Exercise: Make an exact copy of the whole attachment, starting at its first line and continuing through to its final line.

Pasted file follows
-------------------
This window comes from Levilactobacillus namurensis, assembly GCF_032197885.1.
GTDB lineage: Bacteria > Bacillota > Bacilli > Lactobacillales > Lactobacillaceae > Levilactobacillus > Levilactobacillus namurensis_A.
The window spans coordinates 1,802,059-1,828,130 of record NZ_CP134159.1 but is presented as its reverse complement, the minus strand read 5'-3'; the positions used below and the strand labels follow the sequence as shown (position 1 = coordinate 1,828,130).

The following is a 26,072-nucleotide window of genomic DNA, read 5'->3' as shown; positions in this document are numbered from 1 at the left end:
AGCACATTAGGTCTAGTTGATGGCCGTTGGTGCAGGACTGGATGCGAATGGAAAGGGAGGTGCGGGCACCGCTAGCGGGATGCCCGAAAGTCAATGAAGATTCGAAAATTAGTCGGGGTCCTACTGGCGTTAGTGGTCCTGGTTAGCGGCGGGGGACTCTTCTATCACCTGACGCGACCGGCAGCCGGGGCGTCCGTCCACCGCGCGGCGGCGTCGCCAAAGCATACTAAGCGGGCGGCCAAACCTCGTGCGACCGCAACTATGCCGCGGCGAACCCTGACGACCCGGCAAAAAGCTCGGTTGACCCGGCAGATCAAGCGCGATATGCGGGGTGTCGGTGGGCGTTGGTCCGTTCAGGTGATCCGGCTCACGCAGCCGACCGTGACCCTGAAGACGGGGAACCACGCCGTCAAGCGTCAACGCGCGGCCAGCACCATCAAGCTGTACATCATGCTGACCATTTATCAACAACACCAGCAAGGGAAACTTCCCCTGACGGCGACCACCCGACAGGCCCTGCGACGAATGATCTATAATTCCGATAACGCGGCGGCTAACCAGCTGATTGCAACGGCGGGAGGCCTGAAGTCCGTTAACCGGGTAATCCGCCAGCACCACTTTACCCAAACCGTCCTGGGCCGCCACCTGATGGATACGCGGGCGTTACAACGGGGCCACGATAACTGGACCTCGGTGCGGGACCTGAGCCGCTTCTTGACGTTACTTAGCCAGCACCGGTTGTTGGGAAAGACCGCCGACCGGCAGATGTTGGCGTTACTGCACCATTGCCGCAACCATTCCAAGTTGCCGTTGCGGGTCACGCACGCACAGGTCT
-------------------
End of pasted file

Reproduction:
This window comes from Levilactobacillus namurensis, assembly GCF_032197885.1.
GTDB lineage: Bacteria > Bacillota > Bacilli > Lactobacillales > Lactobacillaceae > Levilactobacillus > Levilactobacillus namurensis_A.
The window spans coordinates 1,802,059-1,828,130 of record NZ_CP134159.1 but is presented as its reverse complement, the minus strand read 5'-3'; the positions used below and the strand labels follow the sequence as shown (position 1 = coordinate 1,828,130).

The following is a 26,072-nucleotide window of genomic DNA, read 5'->3' as shown; positions in this document are numbered from 1 at the left end:
AGCACATTAGGTCTAGTTGATGGCCGTTGGTGCAGGACTGGATGCGAATGGAAAGGGAGGTGCGGGCACCGCTAGCGGGATGCCCGAAAGTCAATGAAGATTCGAAAATTAGTCGGGGTCCTACTGGCGTTAGTGGTCCTGGTTAGCGGCGGGGGACTCTTCTATCACCTGACGCGACCGGCAGCCGGGGCGTCCGTCCACCGCGCGGCGGCGTCGCCAAAGCATACTAAGCGGGCGGCCAAACCTCGTGCGACCGCAACTATGCCGCGGCGAACCCTGACGACCCGGCAAAAAGCTCGGTTGACCCGGCAGATCAAGCGCGATATGCGGGGTGTCGGTGGGCGTTGGTCCGTTCAGGTGATCCGGCTCACGCAGCCGACCGTGACCCTGAAGACGGGGAACCACGCCGTCAAGCGTCAACGCGCGGCCAGCACCATCAAGCTGTACATCATGCTGACCATTTATCAACAACACCAGCAAGGGAAACTTCCCCTGACGGCGACCACCCGACAGGCCCTGCGACGAATGATCTATAATTCCGATAACGCGGCGGCTAACCAGCTGATTGCAACGGCGGGAGGCCTGAAGTCCGTTAACCGGGTAATCCGCCAGCACCACTTTACCCAAACCGTCCTGGGCCGCCACCTGATGGATACGCGGGCGTTACAACGGGGCCACGATAACTGGACCTCGGTGCGGGACCTGAGCCGCTTCTTGACGTTACTTAGCCAGCACCGGTTGTTGGGAAAGACCGCCGACCGGCAGATGTTGGCGTTACTGCACCATTGCCGCAACCATTCCAAGTTGCCGTTGCGGGTCACGCACGCACAGGTCT